Obsession Ending: Explaining Anna’s Final Scene and Changes From the Book

What did the therapist scene mean, and where does the Netflix erotic thriller differ from the novel?

Charlie Murphy in Obsession on Netfflix
Photo: Netflix

Warning: contains major spoilers for the Obsession finale.

Netflix’s Obsession changes the ending of the Josephine Hart novel Damage, from which it was adapted, by choosing to shift the story’s focus away from the male lead (nameless in the novel, but named Will in the TV series and Stephen in the 1992 feature film) and onto the character of Anna Barton.

The TV series ends with Anna (Charlie Murphy) starting therapy, having decided to stop her destructive cycles and work through her traumatic past with a counsellor. In the final scenes of the series, she phoned her friend Peggy (not Will, as was teasingly suggested) to say “I need you”. Peggy helped Anna away from her London flat in which she’d conducted the affair with Will and where her fiance Jay – Will’s son – had died, and away from Anna’s dysfunctional relationship with her mother. After Jay’s death, Anna’s mother revealed that she knew Anna was being incestuously abused by her brother Aston as a child, but did nothing to stop it and even blamed Anna for Aston’s obsession with her and for his subsequent suicide.

In the therapist’s office, Anna looks as though she’s turned over a new leaf and is on a healthier path, but then a final moment of ambiguity threatens to undermine that resolve. Apologising to her male therapist for not really knowing “the rules”, he asks, “Would it help to have some rules, is that something you feel you need?” His words register with Anna and she says “How strange” with a slight disbelieving shake of the head followed by what looks like the start of a nod, cut off before the credits roll.

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Anna’s history as a willing submissive in the BDSM sexual affair she had with Will adds significant subtext to the therapist’s suggestion that he could set her “rules”. Anna chose to surrender herself to Will’s control sexually and in life – asking him to choose her drinks and only agreeing to marry his son under his orders. The series appears to end on a pivotal decision for Anna – is she about to start the whole process again and submit to a new ‘master’ in her therapist, or will she end the cycle as intended?

The audience is left to decide whether Anna is still trapped in repeating behaviour or whether she will make the recovery she’s started upon.

Will’s ending in the TV series is much less ambiguous and much closer to that of his book and film counterparts. He’s not attempting to move on from his affair with Anna, but surrounding himself with it. Estranged from his ex-wife and daughter, Will is last seen sitting alone in Peggy’s empty former London flat – the site of his and Anna’s affair, and the building where his son fell to his death – where he now lives, with Anna’s ribbon-wrapped diary as a souvenir.

How Did the Book End?

Will and Anna’s final encounter in the Netflix series is very different to that in the novel. In both the book and the TV adaptation, Anna walks out on the night Jay (named Martyn in the book) dies after catching her having sex with his father, and disappears. That’s the last she’s heard from in the book apart from a letter she has delivered to the narrator, telling him not to look for her and that now he has his own pain, he’ll no longer hunger for hers.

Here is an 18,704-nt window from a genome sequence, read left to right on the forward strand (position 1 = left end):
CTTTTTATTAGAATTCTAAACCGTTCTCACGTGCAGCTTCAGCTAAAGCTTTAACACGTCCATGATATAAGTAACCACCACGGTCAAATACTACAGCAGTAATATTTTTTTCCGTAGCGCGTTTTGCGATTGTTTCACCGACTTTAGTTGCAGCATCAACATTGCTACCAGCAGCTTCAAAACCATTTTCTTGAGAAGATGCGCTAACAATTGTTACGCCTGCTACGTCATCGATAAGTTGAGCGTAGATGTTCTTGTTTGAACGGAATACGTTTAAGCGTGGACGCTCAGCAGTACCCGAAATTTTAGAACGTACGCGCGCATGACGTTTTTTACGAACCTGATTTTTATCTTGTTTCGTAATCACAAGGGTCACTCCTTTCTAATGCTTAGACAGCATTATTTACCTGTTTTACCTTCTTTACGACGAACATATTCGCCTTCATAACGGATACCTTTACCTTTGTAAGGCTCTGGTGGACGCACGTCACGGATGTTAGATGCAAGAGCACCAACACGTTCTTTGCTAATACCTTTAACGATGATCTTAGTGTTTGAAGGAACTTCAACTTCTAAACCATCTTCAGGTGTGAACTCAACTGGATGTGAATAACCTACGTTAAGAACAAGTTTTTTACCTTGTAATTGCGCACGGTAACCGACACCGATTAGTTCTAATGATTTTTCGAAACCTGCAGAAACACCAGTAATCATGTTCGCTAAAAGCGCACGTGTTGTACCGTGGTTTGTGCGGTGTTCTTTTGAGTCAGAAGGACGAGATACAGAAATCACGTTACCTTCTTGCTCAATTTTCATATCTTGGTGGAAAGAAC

In the book, the narrator has a final chance meeting with Anna at an airport a few years later. They don’t speak, but Anna walks up to him, removes his dark glasses and looks intensely at him. He falls to his knees in front of her, and she walks away as he collapses. As she goes, the narrator notes that Anna is pregnant and in the company of a small child and her ex Peter Calderon (a character whose role was either absent or remoulded into that of her friend Peggy in the TV series). Book-Anna has thrown her lot in with Peter and started a family.

The series’ scenes of Anna going on her honeymoon alone and attempting to lose herself in anonymous hedonistic sex before changing her mind and having to fight off the man she picked out of the crowd, were invented for the Netflix show, as was the scene of Will finding her at the hotel, bathing her wounds and telling her that he doesn’t regret their affair (he ran the bath for his wife Ingrid after their son’s death, and said the same thing in the book).

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The book narrator ends the story living alone in a monastically furnished flat decorated with two bespoke photos of Anna blown up to an enormous size. He longs for death, knowing that his love story – as he is convinced it was – with Anna is truly over.

The 1992 feature film starring Jeremy Irons and Juliette Binoche in the narrator/Anna roles ended in much the same way to the book. Its final scene shows Irons’ character withdrawn from the world and living alone in a European city in a sparsely furnished apartment decorated with a huge scale photograph of himself, his son, and Anna. The final shot sees the camera zoom in closer and closer to the photograph until it’s completely obscured. The way the Netflix series reframes the ending, Anna is seen less as a fetishised object viewed through the narrator’s eyes and more as a character with her own – ambiguous – agency.

Obsession is out now on Netflix.